Our goal is to combine diagnostic and therapeutic properties in a single molecule that can serve as a new theranostic drug to detect and treat certain tumor diseases
Theranostics is the combination of therapy and diagnostics. The aim is to enable the right therapy at the right time, in particular by means of a diagnosis that accompanies the therapy. In this way, a patient-specific therapy is to be realized.
Therapy + Diagnostic = Theranostic
Our current research area focuses on the development of metal-based radiopharmaceuticals equipped with diagnostic and/or therapeutic radionuclides as well as peptides/antibodies to address various tumor entities.
We research and develop bispidine-based radiopharmaceuticals for imaging and treatment of tumor diseases
A suitable building block for new theranostics is bispidine (3,7-biazacyclo[3.3.1]nonane). This chelator system allows the formation of thermodynamically stable and kinetically inert complexes for a variety of radiopharmaceutically relevant (radio)metal ions and also exhibits various functionalities to introduce peptides, antibodies and/or dyes (see Figure 1).
Bispidines with different ring sizes and different substituents are developed together with Prof. Peter Comba (University of Heidelberg) to make different radiopharmaceuticals accessible depending on the application. The research area covers the fields of inorganic as well as organic chemistry and analytics (purification and characterization techniques). In addition, detailed radiochemical, spectroscopic and biological studies are performed to elucidate the kinetics and mechanism of action and to investigate the behavior of these agents in vitro and in vivo.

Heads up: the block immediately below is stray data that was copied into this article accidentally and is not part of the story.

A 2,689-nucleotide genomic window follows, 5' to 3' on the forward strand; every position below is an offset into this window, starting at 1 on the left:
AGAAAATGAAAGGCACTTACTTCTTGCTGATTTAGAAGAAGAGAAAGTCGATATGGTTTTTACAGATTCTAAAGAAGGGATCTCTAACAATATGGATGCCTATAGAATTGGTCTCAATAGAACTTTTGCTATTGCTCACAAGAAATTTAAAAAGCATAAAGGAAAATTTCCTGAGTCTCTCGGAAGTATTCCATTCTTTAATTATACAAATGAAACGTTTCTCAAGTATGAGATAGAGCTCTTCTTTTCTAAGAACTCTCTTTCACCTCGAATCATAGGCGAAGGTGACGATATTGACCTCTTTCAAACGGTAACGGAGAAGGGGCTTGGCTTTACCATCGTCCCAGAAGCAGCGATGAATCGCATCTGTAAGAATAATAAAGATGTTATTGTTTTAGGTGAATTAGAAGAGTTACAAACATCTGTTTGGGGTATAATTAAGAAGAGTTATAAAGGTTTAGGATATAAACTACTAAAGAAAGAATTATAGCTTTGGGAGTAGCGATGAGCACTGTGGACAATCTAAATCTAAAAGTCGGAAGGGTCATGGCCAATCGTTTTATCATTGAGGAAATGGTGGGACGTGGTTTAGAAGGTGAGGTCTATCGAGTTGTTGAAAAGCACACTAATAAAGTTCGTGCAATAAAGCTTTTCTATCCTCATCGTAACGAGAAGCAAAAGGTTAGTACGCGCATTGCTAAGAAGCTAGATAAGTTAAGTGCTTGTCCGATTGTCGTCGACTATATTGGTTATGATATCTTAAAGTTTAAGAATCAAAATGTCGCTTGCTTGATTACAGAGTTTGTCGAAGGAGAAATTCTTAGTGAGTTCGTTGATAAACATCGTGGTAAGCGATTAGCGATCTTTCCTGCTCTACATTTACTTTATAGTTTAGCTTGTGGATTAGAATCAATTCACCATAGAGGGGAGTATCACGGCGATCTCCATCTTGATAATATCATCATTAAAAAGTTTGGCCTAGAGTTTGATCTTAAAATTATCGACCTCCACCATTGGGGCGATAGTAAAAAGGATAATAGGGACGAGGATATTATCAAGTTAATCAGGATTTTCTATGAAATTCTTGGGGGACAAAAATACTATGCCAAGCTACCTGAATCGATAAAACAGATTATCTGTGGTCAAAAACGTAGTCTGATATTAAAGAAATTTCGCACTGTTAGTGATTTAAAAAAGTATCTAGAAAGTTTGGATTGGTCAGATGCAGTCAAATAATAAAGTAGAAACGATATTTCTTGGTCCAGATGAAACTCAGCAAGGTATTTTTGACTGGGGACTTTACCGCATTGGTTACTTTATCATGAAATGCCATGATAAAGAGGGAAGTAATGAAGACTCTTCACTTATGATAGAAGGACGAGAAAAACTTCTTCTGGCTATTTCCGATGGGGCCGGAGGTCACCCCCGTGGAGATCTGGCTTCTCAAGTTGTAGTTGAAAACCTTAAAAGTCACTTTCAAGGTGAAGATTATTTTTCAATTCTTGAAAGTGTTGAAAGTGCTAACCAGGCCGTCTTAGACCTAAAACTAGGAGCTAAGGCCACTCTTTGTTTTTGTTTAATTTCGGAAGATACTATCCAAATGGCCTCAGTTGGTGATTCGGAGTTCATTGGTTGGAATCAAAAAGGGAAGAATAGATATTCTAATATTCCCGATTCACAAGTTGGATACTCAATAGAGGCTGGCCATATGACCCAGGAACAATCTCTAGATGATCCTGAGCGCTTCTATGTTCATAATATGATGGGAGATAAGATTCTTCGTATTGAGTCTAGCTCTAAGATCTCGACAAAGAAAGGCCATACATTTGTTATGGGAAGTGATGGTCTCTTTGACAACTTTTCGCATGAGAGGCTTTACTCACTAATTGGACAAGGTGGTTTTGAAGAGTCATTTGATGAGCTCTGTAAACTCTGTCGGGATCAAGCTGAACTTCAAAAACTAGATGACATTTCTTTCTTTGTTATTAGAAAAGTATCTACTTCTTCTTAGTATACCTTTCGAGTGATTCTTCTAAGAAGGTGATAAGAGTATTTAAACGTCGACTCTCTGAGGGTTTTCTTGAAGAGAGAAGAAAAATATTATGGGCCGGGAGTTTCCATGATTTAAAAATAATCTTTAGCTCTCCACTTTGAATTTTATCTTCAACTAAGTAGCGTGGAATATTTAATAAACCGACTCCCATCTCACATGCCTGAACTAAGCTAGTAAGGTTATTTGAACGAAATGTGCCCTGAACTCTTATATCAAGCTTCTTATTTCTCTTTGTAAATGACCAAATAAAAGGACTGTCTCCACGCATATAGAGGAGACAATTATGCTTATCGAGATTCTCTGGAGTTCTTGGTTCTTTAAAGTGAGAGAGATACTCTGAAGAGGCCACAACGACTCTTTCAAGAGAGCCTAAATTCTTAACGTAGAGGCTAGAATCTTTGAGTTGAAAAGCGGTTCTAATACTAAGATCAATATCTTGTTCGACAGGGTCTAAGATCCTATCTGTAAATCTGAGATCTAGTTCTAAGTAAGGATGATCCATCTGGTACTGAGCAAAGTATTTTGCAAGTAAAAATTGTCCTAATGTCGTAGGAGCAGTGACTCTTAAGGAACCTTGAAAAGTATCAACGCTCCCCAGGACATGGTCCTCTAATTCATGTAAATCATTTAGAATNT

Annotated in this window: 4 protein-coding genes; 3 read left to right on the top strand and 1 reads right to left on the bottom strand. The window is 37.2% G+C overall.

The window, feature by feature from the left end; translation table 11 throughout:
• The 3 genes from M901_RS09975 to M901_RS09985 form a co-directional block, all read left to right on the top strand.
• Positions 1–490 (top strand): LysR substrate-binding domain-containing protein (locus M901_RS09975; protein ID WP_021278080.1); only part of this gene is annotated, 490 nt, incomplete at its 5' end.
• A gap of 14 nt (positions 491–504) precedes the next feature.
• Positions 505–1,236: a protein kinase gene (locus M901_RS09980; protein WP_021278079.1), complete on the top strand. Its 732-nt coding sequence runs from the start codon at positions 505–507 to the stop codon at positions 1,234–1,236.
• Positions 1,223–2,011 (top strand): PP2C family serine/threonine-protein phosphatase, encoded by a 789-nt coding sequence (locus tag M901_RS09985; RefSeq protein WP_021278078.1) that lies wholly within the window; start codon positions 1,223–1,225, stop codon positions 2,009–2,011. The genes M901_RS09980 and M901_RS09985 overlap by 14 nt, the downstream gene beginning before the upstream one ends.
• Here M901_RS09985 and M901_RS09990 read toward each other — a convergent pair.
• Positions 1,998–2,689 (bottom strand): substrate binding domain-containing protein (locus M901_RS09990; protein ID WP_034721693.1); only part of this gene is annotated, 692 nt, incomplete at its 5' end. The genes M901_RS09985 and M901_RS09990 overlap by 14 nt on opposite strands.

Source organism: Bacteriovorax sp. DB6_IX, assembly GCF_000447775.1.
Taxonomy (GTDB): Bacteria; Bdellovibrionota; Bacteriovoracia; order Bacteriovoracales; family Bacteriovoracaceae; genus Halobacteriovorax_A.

Diagnostically relevant radionuclides are used for imaging techniques such as single photon emission computed tomography (use of gamma emitters e.g. indium-111, technetium-99m) and positron emission tomography (use of positron emitters e.g. copper-64, gallium-68). Therapeutically relevant radiometric ions emit alpha (e.g. actinium-225) or beta particles (e.g. lutetium-177) or Auger electrons (e.g. technetium-99m).
 P. Comba et al. Bispidines for radiopharmaceuticals. Dalton Trans. 2018, 47, 9202-9220. DOI: 10.1039/C8DT01108G
 P. Cieslik, M. Kubeil, H. Stephan, P. Comba. Bispidines and the use thereof, EP Patent 20 216 739.1, 2020.
 P. Comba, M. Kubeil et al. Bispidine Dioxotetraaza Macrocycles: A new class of bispidines for 64Cu PET imaging. Inorg Chem. 2014, 53, 6698–6707. DOI: 10.1021/ic500476u
Ina Kopp (PhD student since 2022)
Adrian Wünsche (PhD student since 2020, principal supervisor Prof. Dr. Jens Pietzsch)
Martin Gehmlich (Master student TU Dresden)
Former team members (click to open)
Karl Anger (Bachelor student HTW Dresden, 2021)
Christian Grafe (Bachelor student HTW Dresden, 2021)
Viktoriia Simonova (HZDR Sommer student, 2021)
Anamarija Pišpek (HZDR Sommer studentin, 2020)
Stepan Geri (Master student TU Dresden, 2019, joint supervision with Dr. habil C. Mamat)
Vera Sereda (HZDR Sommer Student, 2019)
Lily Southcott (exchange program of UBC/TRIUMF and HZDR, 2019)
Dr. Neha Choudhary (exchange program of UBC/TRIUMF and HZDR, 2019)
Dr. Thomas Kostelnik (exchange program of UBC/TRIUMF and HZDR, 2019)
Prof. Peter Comba, Ruprecht-Karls-Universität Heidelberg, Germany
Dr. Martin Hrubry, Institute of Macromolecular Chemistry, Czech Academy of Sciences, Czech Republic
Prof. Phil Andrews, Monash University, Australia
Prof. Bayden R. Wood, Monash University, Australia
A/Prof. Kellie Tuck, Monash University, Australia
Prof. Chris Orvig, The University of British Columbia, Canada
Prof. Roger Alberto, Universität Zürich, Schweiz